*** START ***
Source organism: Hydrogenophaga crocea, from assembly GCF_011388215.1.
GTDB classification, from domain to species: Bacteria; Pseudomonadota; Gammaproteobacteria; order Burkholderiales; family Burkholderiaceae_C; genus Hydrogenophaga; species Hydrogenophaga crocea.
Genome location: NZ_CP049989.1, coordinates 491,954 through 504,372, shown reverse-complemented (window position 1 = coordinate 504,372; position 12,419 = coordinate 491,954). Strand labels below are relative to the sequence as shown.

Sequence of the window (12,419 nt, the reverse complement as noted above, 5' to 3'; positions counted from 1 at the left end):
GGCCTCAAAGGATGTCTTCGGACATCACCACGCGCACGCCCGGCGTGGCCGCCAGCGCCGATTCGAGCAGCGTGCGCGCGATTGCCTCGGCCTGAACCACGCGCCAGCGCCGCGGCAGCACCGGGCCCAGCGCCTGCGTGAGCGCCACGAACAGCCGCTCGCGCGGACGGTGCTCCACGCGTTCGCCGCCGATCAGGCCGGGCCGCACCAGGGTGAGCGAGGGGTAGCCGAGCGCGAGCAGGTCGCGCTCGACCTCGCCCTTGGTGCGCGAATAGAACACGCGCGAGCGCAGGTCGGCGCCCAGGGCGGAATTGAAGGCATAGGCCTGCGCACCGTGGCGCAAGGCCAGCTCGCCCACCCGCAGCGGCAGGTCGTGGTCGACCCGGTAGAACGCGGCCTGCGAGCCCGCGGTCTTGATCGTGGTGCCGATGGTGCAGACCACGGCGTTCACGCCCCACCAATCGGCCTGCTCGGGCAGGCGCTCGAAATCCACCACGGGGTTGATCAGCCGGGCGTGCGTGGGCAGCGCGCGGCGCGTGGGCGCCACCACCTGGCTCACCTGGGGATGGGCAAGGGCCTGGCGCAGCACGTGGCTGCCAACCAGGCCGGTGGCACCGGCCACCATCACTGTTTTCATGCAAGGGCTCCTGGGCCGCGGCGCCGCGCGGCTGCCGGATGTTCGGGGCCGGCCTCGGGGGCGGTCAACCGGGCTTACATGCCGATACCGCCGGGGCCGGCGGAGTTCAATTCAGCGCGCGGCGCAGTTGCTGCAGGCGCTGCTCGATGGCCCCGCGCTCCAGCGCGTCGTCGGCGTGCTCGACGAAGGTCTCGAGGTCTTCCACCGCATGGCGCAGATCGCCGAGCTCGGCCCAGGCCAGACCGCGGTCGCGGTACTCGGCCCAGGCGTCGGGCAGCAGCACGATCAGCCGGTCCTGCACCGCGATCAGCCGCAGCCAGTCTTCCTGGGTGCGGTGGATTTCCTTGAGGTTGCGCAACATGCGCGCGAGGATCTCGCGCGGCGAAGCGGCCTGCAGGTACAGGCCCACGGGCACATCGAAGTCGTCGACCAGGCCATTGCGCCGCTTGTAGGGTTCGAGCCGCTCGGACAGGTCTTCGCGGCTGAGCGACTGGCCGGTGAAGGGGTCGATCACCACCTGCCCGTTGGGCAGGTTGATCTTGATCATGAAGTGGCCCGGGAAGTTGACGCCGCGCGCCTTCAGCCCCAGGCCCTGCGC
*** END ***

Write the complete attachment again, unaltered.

Source organism: Hydrogenophaga crocea, from assembly GCF_011388215.1.
GTDB classification, from domain to species: Bacteria; Pseudomonadota; Gammaproteobacteria; order Burkholderiales; family Burkholderiaceae_C; genus Hydrogenophaga; species Hydrogenophaga crocea.
Genome location: NZ_CP049989.1, coordinates 491,954 through 504,372, shown reverse-complemented (window position 1 = coordinate 504,372; position 12,419 = coordinate 491,954). Strand labels below are relative to the sequence as shown.

Sequence of the window (12,419 nt, the reverse complement as noted above, 5' to 3'; positions counted from 1 at the left end):
GGCCTCAAAGGATGTCTTCGGACATCACCACGCGCACGCCCGGCGTGGCCGCCAGCGCCGATTCGAGCAGCGTGCGCGCGATTGCCTCGGCCTGAACCACGCGCCAGCGCCGCGGCAGCACCGGGCCCAGCGCCTGCGTGAGCGCCACGAACAGCCGCTCGCGCGGACGGTGCTCCACGCGTTCGCCGCCGATCAGGCCGGGCCGCACCAGGGTGAGCGAGGGGTAGCCGAGCGCGAGCAGGTCGCGCTCGACCTCGCCCTTGGTGCGCGAATAGAACACGCGCGAGCGCAGGTCGGCGCCCAGGGCGGAATTGAAGGCATAGGCCTGCGCACCGTGGCGCAAGGCCAGCTCGCCCACCCGCAGCGGCAGGTCGTGGTCGACCCGGTAGAACGCGGCCTGCGAGCCCGCGGTCTTGATCGTGGTGCCGATGGTGCAGACCACGGCGTTCACGCCCCACCAATCGGCCTGCTCGGGCAGGCGCTCGAAATCCACCACGGGGTTGATCAGCCGGGCGTGCGTGGGCAGCGCGCGGCGCGTGGGCGCCACCACCTGGCTCACCTGGGGATGGGCAAGGGCCTGGCGCAGCACGTGGCTGCCAACCAGGCCGGTGGCACCGGCCACCATCACTGTTTTCATGCAAGGGCTCCTGGGCCGCGGCGCCGCGCGGCTGCCGGATGTTCGGGGCCGGCCTCGGGGGCGGTCAACCGGGCTTACATGCCGATACCGCCGGGGCCGGCGGAGTTCAATTCAGCGCGCGGCGCAGTTGCTGCAGGCGCTGCTCGATGGCCCCGCGCTCCAGCGCGTCGTCGGCGTGCTCGACGAAGGTCTCGAGGTCTTCCACCGCATGGCGCAGATCGCCGAGCTCGGCCCAGGCCAGACCGCGGTCGCGGTACTCGGCCCAGGCGTCGGGCAGCAGCACGATCAGCCGGTCCTGCACCGCGATCAGCCGCAGCCAGTCTTCCTGGGTGCGGTGGATTTCCTTGAGGTTGCGCAACATGCGCGCGAGGATCTCGCGCGGCGAAGCGGCCTGCAGGTACAGGCCCACGGGCACATCGAAGTCGTCGACCAGGCCATTGCGCCGCTTGTAGGGTTCGAGCCGCTCGGACAGGTCTTCGCGGCTGAGCGACTGGCCGGTGAAGGGGTCGATCACCACCTGCCCGTTGGGCAGGTTGATCTTGATCATGAAGTGGCCCGGGAAGTTGACGCCGCGCGCCTTCAGCCCCAGGCCCTGCGC